You blame boomers, they blame you! You hear about a music revolution but doubt it!

Tom, Why Don’t You Play Your Guitar Right?

October 9, 2020

Here are some differences that are on purpose!
For me songs should be at 2 minutes, 3 minutes for Ballads, that forces the song to have just the essentials and no excess repeats. Motto: stop playing before they stop listening!
The other thing is my guitar playing. This is what I call combo guitar style, not a singer songwriter, not a band something in between something new, where I play bass, rhythm, and lead, at the same time on one guitar. This single guitar leads to a more direct, passionate, and personal song. Though I will add that in my studio recordings I expand this to background vocals, and sometimes a 2nd standard guitar for a fuller sound.
Besides playing a lot of maj7, diminish, and suspended chords, I often play these with ringing open notes, such as an open A on a Bflat chord. I also often make up chords to enhance the melody.
So I encourage you to take these things as new ideas.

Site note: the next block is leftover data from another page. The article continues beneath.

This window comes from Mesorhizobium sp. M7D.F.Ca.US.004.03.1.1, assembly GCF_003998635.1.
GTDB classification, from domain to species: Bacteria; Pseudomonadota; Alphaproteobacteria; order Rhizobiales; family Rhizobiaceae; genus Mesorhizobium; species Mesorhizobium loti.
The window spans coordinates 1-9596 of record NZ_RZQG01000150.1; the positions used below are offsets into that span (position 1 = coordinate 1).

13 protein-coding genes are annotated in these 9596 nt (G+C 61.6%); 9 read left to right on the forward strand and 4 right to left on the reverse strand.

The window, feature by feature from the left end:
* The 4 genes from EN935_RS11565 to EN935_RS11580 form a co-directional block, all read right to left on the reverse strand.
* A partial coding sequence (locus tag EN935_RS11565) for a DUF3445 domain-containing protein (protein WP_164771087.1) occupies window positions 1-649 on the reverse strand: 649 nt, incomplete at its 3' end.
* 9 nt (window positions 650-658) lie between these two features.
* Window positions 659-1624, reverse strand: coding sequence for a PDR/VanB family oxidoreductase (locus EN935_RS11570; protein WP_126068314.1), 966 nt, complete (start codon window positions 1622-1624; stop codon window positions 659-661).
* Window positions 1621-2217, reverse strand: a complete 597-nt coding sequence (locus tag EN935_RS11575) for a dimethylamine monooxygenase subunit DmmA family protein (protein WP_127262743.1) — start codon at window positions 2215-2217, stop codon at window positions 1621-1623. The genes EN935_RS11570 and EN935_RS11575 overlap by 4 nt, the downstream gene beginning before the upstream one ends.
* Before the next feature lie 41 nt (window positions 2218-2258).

Those that like the older style are certainly welcome to do covers of my songs, some have already.

Music That Challenges

September 5, 2020


Part of what I’m doing has challenged the thinking of many:

1. Get back to basics – don’t over produce your music – let the song through, don’t muddy it with technical clutter.
2. D-Pop where the song is what counts. What doesn’t count is the promotional budget or the fame. Then all are on a level playing field with every new recording.
3. Don’t do videos – Videos are a trick that only about 9 ever promoted pop stars can afford with minimum budgets of $100,000 to make (at least) That is a trick to let money count, not quality, and block out all indie musicians that can’t afford it.
4. Support pennies for play – where everywhere you post your song, you get a penny per play. Customers pay to hear music, like a jukebox online. Works for all content.
5. Fair, no ad revue sites – open to all. Where EVERYONE gets a professional review for a fair processing fee per song.
6. The Music Revolution – that would change every aspect of music and get you a chance at a career by ending the monopoly of the Big 3 Labels that block out new music and prop up the same 9 pop stars you see promoted year after year.
7. Take a break from bands for awhile ( the usual electric guitars, bass, drums). This will force musicians to be innovative instead of fit a 60 year old formula done so well by thousands of others from last century.
8. No corporate radio station will play a protest song. Take away their licenses.
9. New type of Combo guitar playing where I try to play bass, rhythm, and lead all on one guitar. Style that is half way between band and singer songwriter.

You may agree or disagree with a point or two – but they are new ideas, progressive ideas, challenging ideas that will help make music exciting, fun, and out side of corporate hands!